There’s a cineaste myth that Jean-Luc Godard’s La Chinoise, which opened in New York on April 3, 1968, at the out-of-the-way Kip’s Bay Theater, inspired the Columbia students who, three weeks later, began occupying campus buildings.
Godard had recently toured Ameri- can colleges with a print of La Chinoise— initially considered unreleasable—but he never got any closer to New York than SUNY Albany and, if reviews in the sec- tarian press are any indication, student radicals took La Chinoise as more snarky satire than glamorous model for action. (The Battle of Algiers was the real revolutionary film du jour.) Protests at Columbia had been gathering momentum since mid-March and, hardly a movie, it was the April 4 assassination of Martin Luther King that raised the stakes there, as everywhere else.
Still, like its drive-in and Broadway equivalents Wild in the Streets and Hair, which also appeared that April, La Chinoise was an integral part of the ’68 juggernaut. With the May student uprising in Paris (which some Columbia militants imagined they inspired), Godard appeared remarkably prescient; he’d seem more so after the 1970 explosion of a Village townhouse turned Weathermen bomb factory.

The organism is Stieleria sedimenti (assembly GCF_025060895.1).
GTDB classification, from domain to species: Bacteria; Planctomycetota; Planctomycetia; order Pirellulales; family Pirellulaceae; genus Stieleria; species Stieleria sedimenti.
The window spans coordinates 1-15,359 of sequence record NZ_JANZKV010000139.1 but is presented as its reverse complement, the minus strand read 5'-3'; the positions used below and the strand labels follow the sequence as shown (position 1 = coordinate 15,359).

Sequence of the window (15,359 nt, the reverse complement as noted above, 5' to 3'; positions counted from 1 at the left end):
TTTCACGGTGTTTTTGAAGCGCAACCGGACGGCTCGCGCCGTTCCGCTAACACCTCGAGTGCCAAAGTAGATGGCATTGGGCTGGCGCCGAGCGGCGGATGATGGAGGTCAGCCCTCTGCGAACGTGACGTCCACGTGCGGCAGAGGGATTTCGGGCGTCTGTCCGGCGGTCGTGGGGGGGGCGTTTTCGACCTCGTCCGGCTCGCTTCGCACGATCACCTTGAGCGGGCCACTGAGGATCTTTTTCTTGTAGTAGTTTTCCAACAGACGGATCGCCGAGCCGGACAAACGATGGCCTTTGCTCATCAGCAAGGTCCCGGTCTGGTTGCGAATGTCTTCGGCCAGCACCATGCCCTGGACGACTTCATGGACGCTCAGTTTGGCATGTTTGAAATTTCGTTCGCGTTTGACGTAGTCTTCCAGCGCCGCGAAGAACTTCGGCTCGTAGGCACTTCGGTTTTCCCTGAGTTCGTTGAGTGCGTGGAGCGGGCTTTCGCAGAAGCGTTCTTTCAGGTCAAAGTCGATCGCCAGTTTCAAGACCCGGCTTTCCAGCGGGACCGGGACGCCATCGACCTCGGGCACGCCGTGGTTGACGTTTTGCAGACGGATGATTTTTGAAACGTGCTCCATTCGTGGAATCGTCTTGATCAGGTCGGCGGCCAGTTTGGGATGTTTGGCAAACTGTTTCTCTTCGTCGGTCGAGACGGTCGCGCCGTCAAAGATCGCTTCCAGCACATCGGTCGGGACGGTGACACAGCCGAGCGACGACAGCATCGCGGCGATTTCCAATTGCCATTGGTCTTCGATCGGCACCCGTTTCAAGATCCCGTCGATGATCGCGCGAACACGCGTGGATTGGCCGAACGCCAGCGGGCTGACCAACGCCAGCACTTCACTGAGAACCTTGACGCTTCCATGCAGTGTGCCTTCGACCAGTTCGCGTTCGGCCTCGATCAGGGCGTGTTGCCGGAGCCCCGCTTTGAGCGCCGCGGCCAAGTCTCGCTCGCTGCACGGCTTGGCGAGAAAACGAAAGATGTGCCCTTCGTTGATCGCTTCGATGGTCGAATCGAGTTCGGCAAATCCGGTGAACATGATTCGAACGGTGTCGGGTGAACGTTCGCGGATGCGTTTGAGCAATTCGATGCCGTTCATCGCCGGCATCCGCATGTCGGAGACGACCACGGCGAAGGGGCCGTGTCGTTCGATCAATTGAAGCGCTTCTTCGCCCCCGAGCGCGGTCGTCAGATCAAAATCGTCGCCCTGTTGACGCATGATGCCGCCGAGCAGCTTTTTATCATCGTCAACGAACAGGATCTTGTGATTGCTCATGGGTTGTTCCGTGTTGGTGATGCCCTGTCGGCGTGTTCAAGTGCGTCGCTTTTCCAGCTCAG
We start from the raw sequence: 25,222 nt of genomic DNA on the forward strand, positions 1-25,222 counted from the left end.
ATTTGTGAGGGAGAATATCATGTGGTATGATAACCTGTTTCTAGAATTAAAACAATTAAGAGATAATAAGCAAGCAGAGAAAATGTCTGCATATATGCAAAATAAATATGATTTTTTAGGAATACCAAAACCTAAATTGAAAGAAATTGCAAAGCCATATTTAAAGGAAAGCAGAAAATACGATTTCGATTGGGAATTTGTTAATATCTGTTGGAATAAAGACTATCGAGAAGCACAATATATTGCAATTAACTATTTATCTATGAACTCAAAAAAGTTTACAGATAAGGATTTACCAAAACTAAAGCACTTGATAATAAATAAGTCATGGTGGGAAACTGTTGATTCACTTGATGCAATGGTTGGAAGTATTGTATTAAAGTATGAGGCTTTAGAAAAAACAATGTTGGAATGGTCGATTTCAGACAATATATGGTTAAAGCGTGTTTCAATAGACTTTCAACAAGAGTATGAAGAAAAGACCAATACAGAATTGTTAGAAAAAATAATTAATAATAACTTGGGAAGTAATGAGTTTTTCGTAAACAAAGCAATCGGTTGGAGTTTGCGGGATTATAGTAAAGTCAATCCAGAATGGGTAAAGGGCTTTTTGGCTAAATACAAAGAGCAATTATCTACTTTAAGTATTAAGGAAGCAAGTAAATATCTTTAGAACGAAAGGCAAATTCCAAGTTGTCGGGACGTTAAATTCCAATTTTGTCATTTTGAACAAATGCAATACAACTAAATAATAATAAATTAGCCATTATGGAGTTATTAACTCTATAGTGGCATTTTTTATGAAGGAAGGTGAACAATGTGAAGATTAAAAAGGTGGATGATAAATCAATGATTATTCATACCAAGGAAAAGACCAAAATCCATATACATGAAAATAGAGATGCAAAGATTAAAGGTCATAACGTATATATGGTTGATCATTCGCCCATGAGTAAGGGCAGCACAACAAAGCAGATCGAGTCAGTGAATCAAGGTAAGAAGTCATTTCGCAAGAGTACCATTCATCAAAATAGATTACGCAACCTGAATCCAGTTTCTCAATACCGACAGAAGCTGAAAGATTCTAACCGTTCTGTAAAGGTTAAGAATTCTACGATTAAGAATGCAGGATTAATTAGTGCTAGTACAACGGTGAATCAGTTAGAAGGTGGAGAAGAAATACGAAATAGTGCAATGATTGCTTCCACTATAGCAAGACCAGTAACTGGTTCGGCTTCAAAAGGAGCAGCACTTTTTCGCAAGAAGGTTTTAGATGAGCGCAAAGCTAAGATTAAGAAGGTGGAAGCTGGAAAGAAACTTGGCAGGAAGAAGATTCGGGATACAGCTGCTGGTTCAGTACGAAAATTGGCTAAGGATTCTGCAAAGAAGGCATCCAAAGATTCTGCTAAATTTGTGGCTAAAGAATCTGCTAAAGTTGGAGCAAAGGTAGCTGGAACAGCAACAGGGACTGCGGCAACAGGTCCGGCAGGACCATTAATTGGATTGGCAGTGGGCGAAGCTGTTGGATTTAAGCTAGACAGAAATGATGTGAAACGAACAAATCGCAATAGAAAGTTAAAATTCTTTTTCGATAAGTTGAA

Not just a period film, La Chinoise, blazing in all its glory for nine days this month on the Film Forum screen, is a chunk of the period.
It’s also a spectacular accomplishment within a sustained performance unique in movie history. From Breathless (1959) through Weekend (1968), Godard reinvented cinema. There are no analogies—imagine Faulkner’s eight-novel run, The Sound and the Fury (1929) through The Wild Palms (1939), as a cultural intervention with the pow of Warhol’s “silver” period or the three Dylan-goes-electric LPs.
In 1967, Godard was what was happening. He’d begun the ’60s tinkering with montage and rewiring movie genre; as the decade progressed, he addressed its ongoing cultural revolution. Thus La Chinoise, most simply described as the tale of five young militants who establish their Maoist cell in a spacious Paris apartment left vacant for the summer by its bourgeois owners, then argue their way towards an act of political terror.